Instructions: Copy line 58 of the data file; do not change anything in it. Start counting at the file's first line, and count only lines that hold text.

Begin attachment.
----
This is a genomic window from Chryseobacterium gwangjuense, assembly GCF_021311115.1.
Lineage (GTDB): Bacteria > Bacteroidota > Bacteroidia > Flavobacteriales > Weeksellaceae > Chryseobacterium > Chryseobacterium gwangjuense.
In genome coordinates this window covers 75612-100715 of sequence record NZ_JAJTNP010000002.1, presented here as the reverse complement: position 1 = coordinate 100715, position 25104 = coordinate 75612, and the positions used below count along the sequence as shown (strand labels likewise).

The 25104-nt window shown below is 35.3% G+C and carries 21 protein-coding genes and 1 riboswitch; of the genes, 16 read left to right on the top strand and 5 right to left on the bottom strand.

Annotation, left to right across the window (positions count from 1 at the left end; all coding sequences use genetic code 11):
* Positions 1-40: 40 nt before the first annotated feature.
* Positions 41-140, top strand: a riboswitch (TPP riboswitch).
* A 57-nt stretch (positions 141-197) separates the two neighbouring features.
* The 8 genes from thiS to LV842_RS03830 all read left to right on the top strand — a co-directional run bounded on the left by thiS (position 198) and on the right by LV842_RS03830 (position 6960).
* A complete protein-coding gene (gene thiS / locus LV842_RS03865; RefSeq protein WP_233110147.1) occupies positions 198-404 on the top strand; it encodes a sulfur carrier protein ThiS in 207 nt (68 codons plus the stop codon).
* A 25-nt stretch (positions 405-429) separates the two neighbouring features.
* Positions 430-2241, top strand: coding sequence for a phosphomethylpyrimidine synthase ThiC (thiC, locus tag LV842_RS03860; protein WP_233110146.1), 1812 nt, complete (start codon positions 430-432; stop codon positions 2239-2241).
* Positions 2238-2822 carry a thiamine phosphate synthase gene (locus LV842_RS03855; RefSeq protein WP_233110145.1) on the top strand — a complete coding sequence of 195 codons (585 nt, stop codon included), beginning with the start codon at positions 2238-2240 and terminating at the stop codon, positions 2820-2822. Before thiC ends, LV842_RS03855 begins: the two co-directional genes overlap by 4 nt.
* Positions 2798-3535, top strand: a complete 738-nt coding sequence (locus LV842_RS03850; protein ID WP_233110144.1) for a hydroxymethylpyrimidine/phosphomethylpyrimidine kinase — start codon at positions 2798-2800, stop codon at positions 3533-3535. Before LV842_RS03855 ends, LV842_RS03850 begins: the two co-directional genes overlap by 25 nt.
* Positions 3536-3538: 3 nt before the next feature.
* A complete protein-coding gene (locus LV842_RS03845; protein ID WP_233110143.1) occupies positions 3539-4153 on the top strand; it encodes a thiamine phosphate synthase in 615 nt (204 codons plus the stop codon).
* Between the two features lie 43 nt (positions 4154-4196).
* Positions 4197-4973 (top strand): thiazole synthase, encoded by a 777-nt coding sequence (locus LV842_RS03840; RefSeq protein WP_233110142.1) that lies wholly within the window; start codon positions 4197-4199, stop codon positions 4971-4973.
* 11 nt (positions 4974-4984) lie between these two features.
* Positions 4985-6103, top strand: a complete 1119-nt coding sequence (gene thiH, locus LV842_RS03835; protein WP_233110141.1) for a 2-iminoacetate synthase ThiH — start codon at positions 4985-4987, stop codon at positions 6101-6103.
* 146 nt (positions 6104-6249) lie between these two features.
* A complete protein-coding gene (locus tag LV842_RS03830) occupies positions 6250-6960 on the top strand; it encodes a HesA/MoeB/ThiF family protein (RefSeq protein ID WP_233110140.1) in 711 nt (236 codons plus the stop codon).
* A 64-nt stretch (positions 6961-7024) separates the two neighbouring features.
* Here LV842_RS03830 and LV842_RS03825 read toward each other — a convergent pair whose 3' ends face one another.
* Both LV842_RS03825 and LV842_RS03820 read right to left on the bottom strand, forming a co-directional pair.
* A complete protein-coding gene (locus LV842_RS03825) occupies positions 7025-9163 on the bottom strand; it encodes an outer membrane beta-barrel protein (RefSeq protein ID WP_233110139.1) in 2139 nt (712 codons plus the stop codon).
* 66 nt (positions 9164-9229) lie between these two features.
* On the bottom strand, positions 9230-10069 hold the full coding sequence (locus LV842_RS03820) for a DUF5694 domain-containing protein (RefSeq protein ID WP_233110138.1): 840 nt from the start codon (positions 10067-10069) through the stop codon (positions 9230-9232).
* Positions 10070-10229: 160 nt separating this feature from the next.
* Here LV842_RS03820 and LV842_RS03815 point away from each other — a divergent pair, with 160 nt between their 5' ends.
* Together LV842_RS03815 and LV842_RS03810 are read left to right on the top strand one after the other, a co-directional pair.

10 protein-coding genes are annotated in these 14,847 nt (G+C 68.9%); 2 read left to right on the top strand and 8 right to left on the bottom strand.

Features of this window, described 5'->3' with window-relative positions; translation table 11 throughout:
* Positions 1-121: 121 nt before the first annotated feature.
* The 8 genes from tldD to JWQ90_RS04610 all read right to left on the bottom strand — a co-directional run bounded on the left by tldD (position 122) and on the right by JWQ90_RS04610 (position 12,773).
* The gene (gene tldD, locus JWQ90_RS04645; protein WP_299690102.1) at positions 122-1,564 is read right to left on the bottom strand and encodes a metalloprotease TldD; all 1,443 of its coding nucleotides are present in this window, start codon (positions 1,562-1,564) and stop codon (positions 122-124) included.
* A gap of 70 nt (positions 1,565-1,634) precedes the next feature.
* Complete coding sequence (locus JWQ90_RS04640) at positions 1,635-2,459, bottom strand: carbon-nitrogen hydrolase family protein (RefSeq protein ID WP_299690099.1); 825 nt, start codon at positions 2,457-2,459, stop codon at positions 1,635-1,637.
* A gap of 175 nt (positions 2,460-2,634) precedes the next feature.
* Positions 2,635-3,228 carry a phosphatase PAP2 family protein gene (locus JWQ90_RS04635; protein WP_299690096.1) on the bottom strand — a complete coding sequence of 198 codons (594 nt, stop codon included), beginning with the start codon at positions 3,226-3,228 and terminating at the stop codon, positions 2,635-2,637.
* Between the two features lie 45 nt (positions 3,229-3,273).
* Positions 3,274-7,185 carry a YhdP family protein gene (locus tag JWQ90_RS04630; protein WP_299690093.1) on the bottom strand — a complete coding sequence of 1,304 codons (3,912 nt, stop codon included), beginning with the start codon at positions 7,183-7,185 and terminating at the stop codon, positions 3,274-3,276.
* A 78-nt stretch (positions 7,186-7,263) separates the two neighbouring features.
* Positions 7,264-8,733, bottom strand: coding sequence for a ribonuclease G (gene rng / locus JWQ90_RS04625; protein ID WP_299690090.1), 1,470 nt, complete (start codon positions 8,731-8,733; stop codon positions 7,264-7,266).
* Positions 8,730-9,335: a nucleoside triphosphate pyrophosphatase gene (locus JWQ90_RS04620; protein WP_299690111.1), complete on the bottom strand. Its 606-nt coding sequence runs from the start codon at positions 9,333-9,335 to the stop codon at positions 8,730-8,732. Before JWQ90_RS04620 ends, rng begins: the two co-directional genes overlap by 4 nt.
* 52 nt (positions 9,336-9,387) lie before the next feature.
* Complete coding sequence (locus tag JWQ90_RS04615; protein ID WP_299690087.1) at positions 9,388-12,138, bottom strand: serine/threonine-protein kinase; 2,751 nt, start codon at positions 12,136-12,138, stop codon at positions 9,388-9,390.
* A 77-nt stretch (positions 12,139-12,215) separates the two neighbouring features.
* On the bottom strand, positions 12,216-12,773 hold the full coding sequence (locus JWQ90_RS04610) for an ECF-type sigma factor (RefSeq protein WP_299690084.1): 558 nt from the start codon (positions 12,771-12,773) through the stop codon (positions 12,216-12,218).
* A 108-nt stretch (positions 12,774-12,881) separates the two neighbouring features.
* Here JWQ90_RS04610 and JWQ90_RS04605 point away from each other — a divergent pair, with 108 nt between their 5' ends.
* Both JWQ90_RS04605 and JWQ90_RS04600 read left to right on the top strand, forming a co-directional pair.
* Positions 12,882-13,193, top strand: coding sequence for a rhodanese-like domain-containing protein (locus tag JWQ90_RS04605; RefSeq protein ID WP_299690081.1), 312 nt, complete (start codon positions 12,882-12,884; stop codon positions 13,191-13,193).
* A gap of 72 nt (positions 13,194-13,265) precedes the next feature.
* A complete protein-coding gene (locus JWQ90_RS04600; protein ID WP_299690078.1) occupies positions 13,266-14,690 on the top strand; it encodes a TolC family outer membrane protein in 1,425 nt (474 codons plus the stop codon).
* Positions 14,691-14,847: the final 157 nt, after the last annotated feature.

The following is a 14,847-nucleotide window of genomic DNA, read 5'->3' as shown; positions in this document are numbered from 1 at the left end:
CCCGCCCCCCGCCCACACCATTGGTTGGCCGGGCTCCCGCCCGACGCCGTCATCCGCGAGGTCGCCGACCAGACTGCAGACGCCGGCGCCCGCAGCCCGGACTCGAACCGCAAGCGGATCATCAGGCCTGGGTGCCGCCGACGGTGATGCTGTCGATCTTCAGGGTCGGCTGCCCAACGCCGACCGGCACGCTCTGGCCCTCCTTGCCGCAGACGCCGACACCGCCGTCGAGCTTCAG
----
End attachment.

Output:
CCCGCCCCCCGCCCACACCATTGGTTGGCCGGGCTCCCGCCCGACGCCGTCATCCGCGAGGTCGCCGACCAGACTGCAGACGCCGGCGCCCGCAGCCCGGACTCGAACCGCAAGCGGATCATCAGGCCTGGGTGCCGCCGACGGTGATGCTGTCGATCTTCAGGGTCGGCTGCCCAACGCCGACCGGCACGCTCTGGCCCTCCTTGCCGCAGACGCCGACACCGCCGTCGAGCTTCAG